It’s been several weeks since Bro. Harlan preached the message from Acts chapter twelve that he called, “The Power of a Praying Church.” And still the lesson that sticks with me is the surprised reactions of those prayer warriors. What lessons can God’s answers teach us?
So you don’t have to flip over to Acts 12 in your Bible (although reading scripture is always a good practice), I’ll summarize the story. It begins in verse one with Herod getting annoyed with the church in Jerusalem and arresting their pastor, James bar Zebedee.
James died, and his death pleased the Jews so much that Herod was emboldened to arrest Peter. This was during the Feast of Unleavened Bread. While Peter was chained to a pair of soldiers day and night, the members of his church were praying. Scripture says their prayer was instant and fervent (Acts 12:5).
We’re not told what the church prayed. They prayed for Peter. Perhaps they prayed that God would grant him peace. It seemed that was the case because Peter was fast asleep in the dungeon when the angel came to free him from prision.
Surely, they prayed that God would free him, though, right? Scripture is clear that Herod planned to execute him that very day. No one in church wanted that.
If, however, they were praying for God to release Peter, how much did they believe it would happen? How much do we believe God will answer our petition to cure our loved one’s cancer? The answer is in our response.
Faith is believing, right? So when we read that the church members who’d been praying for Peter’s release didn’t believe that God had delivered him to their door, we should assume they weren’t praying in faith.
But, wait. One condition for God to answer prayer is that it must be prayed in faith. So if God answered, then the prayers must have been uttered with at least a mustard seed of faith, right?
Still, they told our girl Rhoda (we’ll talk about HER response to the answered prayer later) that she was mad and must be imagining things. Didn’t they hear the knocking? Didn’t they hear a familiar voice calling out from the other side of the door?
How often do we treat God’s miraculous answers with disbelief? Like there must be some sort of mistake. Maybe there wasn’t ever any cancer because surely stage four couldn’t disappear in a month with only two chemo treatments and unceasing prayer!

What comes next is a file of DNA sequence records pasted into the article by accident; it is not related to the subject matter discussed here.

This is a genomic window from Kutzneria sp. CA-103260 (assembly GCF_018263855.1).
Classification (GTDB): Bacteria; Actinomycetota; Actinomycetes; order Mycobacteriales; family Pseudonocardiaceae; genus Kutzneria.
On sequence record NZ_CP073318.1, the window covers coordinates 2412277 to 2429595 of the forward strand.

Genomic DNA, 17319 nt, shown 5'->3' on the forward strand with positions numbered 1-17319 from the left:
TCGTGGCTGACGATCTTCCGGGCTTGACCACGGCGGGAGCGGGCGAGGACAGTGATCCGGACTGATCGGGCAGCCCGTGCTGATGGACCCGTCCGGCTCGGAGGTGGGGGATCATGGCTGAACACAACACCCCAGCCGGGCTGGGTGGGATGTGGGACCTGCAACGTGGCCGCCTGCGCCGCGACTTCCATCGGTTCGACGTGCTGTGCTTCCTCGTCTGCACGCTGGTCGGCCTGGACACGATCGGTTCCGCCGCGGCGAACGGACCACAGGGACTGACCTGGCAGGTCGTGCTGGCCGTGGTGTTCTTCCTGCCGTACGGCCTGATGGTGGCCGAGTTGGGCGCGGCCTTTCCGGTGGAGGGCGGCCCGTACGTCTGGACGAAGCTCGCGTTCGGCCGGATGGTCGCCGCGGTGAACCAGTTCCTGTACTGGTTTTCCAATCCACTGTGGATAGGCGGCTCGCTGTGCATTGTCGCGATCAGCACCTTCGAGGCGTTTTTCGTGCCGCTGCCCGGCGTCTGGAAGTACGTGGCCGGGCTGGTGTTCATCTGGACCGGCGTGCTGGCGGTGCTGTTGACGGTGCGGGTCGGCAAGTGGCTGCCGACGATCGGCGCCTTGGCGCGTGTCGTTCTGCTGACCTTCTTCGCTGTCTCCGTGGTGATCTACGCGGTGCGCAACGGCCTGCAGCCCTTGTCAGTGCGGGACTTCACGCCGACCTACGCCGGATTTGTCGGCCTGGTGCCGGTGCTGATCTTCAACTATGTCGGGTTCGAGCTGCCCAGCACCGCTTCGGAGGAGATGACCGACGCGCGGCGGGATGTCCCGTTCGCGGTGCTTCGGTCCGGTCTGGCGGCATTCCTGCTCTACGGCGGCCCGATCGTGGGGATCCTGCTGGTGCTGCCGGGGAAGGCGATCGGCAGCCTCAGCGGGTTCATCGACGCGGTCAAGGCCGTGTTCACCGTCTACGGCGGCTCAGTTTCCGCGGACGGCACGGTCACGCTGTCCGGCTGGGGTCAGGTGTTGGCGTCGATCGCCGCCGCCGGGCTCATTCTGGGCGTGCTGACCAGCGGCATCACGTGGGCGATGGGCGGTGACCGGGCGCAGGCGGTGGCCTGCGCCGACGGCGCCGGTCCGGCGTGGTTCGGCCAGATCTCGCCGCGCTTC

In verse sixteen of our text in Acts, the Bible tells us that when the church members finally opened the door and saw Peter, “They were astonished.”
I’d really love to give these brothers and sisters of mine the benefit of the doubt. They were surprised to find Peter at their door in the middle of the night because who comes over at that time of day? Except, I don’t think that’s why they were shocked.
Hadn’t they just been earnestly praying for Peter’s safe release from Herod? Didn’t they believe God had the power to answer their prayer? But if Peter thought the whole episode was a vision until he found himself standing alone in the deserted city streets, we shouldn’t be too hard on the people he led.
How often have we been shocked that God said yes to our petition? In the case of a cure for cancer, that is a shocking thing, but what about when we ask for the money to stretch to the end of the month? Are we surprised when God answers a simpler request?
Too often, I must nod. I don’t know if it’s because I’m certain I don’t deserve God’s goodness or what, but many times I’m agog when God gives me what I ask for…and often He gives MORE than I ask.
It’s Peter who tells them what to do with God’s answer to their prayers.
“Go shew these things unto James, and to the brethren.”Acts 12:18
And it was Rhoda who had the correct, God-honoring response when she first recognized their answered prayer standing on the porch. She was glad. She ran back to tell everyone how God answered their prayer.
“It’s a miracle!” I imagine her shouting. “Peter is at the door right now! God answered our prayers.”
“Shush,” some said, “we’re praying.”
“You’re crazy!” said some others.
“You’ve got to be seeing things! That’s not how God answers prayer.”
How many times have you been the naysayer? I’ll be brutally honest. Many times I’ve thought these things. Rather than rejoicing with Rhoda, I get on the bandwagon of disbelief and astonishment.
What about you? Have you praised the Lord for answering your prayers?